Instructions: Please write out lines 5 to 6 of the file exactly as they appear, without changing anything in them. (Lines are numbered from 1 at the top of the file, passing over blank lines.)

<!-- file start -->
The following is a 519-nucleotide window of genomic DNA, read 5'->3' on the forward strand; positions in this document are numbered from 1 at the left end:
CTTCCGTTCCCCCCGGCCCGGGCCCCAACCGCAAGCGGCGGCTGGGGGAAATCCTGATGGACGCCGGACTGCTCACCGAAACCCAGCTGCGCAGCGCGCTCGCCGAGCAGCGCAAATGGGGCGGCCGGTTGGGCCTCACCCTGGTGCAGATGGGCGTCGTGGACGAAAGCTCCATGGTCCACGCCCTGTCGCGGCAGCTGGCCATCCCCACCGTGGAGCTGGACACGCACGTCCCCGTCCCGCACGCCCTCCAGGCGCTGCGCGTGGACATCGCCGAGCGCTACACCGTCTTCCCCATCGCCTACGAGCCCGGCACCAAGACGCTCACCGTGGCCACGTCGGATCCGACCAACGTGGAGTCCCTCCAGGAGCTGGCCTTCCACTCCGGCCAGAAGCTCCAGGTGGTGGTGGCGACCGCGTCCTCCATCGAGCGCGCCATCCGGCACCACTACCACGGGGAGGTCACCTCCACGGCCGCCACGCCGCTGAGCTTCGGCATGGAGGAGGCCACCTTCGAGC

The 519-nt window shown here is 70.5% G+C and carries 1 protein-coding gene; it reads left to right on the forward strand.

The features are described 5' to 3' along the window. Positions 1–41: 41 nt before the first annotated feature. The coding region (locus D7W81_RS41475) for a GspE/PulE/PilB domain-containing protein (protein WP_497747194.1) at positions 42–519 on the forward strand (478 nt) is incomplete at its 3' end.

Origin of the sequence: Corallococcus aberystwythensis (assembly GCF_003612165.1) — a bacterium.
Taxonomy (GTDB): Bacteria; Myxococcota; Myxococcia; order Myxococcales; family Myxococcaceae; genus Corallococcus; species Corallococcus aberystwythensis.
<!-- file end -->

Origin of the sequence: Corallococcus aberystwythensis (assembly GCF_003612165.1) — a bacterium.
Taxonomy (GTDB): Bacteria; Myxococcota; Myxococcia; order Myxococcales; family Myxococcaceae; genus Corallococcus; species Corallococcus aberystwythensis.